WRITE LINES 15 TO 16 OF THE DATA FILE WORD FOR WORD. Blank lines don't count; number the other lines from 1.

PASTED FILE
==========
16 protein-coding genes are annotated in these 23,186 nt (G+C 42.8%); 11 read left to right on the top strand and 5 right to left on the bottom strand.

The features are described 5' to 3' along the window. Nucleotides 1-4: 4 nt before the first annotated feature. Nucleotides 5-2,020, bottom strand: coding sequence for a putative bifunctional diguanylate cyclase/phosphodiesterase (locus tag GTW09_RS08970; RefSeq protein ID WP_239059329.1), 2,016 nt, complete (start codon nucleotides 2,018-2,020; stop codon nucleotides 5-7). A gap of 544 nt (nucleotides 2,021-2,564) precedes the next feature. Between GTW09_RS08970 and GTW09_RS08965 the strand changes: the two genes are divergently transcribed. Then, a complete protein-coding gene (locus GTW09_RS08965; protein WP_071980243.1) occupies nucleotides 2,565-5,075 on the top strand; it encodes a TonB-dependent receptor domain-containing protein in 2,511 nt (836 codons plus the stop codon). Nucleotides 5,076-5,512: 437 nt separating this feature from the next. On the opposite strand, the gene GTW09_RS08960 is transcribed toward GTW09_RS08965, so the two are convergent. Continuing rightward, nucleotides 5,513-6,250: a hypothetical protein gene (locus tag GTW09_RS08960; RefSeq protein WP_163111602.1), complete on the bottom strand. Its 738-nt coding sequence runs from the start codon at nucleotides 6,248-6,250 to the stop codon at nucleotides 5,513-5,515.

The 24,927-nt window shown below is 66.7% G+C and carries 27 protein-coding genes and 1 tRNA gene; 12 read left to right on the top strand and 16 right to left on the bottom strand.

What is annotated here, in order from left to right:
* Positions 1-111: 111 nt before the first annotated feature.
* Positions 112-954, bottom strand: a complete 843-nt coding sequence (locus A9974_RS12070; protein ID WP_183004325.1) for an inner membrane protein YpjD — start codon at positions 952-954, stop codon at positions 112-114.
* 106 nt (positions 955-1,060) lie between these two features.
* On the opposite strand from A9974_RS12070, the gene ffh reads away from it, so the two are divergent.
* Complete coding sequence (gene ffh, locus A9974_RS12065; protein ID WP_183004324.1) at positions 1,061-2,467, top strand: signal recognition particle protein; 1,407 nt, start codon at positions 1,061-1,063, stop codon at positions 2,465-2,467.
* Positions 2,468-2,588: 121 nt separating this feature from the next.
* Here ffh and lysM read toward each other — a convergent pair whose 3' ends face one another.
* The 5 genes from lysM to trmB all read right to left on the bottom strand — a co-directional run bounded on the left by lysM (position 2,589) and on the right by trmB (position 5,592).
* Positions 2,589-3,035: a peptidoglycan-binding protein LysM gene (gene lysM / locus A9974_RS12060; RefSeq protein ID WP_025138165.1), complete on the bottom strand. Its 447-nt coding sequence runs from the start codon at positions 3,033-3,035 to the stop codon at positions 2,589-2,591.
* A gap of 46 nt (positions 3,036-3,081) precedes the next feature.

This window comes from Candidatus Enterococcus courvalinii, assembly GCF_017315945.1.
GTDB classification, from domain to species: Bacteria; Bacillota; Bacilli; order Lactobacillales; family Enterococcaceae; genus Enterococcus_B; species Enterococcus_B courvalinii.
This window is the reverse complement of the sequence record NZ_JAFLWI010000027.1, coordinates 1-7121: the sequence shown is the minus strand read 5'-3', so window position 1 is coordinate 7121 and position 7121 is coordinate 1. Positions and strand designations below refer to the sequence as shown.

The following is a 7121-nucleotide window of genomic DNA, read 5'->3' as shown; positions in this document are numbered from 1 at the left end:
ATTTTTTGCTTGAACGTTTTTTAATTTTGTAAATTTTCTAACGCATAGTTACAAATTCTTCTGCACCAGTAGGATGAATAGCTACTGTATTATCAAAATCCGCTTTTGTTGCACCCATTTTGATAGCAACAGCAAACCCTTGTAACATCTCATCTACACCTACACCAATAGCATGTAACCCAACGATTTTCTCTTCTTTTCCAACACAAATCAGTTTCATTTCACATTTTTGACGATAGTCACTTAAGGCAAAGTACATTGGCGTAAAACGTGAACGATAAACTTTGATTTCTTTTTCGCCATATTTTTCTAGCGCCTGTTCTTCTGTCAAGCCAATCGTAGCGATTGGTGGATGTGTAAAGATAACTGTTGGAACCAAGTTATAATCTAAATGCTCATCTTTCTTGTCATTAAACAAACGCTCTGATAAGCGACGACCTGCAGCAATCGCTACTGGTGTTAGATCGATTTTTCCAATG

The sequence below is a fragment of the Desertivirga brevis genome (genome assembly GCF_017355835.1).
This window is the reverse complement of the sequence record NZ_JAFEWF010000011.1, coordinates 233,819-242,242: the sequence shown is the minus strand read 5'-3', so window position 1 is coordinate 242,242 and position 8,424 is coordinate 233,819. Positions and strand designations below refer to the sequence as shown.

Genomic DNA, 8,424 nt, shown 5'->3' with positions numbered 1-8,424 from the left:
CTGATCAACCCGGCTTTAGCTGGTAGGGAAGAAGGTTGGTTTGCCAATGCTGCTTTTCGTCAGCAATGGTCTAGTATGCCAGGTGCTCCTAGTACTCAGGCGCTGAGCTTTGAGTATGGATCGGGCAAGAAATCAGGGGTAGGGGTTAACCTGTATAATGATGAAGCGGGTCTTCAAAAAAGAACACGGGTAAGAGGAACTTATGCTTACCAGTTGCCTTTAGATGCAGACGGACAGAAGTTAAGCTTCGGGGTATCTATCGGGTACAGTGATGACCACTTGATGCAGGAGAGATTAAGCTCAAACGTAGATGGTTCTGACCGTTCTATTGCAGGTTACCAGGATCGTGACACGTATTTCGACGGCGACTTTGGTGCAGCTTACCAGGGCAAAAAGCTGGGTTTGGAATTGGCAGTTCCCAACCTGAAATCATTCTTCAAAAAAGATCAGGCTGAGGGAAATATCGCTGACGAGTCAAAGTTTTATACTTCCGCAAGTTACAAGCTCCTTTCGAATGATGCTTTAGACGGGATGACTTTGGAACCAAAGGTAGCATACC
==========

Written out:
This window comes from Candidatus Enterococcus courvalinii, assembly GCF_017315945.1.
GTDB classification, from domain to species: Bacteria; Bacillota; Bacilli; order Lactobacillales; family Enterococcaceae; genus Enterococcus_B; species Enterococcus_B courvalinii.